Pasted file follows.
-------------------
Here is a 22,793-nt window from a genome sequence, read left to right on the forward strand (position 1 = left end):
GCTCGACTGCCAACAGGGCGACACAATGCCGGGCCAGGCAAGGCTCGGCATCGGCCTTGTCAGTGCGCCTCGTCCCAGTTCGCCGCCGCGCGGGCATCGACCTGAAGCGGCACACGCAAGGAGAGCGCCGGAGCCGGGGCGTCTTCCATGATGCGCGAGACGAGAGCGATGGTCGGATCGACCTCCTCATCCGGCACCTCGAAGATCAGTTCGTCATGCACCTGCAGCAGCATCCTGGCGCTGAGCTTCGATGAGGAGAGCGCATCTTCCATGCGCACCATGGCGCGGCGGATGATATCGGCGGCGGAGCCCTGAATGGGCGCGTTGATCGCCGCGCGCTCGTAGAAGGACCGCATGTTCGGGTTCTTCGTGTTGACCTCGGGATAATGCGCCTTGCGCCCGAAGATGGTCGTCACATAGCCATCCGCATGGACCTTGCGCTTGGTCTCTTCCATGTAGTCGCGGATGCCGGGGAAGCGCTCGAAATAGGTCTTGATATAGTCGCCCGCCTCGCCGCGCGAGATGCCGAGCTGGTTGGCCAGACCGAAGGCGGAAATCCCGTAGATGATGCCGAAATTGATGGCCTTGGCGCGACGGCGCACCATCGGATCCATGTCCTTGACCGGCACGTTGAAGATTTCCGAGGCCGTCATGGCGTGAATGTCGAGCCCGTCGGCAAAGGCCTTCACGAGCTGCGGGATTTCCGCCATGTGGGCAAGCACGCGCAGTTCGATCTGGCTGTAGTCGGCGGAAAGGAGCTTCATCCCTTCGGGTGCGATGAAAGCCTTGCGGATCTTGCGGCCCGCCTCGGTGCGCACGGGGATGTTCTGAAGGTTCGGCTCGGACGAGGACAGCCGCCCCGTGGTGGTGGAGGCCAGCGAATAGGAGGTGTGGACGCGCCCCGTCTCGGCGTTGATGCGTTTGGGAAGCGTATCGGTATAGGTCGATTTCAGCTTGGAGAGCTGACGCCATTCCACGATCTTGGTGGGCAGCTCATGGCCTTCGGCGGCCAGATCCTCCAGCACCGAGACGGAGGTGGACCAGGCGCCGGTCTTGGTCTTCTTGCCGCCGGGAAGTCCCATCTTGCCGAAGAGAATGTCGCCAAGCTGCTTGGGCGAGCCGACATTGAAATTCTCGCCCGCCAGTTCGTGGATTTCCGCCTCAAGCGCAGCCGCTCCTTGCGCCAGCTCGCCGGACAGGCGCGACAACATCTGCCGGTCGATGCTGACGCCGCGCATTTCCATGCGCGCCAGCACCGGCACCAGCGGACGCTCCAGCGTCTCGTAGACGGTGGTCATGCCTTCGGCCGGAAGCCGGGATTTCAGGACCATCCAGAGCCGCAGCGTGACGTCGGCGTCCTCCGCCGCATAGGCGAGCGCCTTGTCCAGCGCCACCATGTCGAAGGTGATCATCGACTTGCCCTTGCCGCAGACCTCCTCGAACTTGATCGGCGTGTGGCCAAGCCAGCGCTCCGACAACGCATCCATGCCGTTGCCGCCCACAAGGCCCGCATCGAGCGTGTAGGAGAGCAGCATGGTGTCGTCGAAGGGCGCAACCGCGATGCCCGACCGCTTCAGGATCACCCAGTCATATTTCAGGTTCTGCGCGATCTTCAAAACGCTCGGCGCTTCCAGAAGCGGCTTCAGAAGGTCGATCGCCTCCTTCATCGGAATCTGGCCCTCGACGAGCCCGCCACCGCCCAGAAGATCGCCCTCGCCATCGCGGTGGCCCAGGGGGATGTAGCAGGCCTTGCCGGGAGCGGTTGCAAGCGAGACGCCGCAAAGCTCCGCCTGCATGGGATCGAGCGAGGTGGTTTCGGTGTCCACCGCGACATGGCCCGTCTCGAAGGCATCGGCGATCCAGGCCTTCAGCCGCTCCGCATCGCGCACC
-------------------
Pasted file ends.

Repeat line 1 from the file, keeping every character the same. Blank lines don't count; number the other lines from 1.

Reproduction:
Here is a 22,793-nt window from a genome sequence, read left to right on the forward strand (position 1 = left end):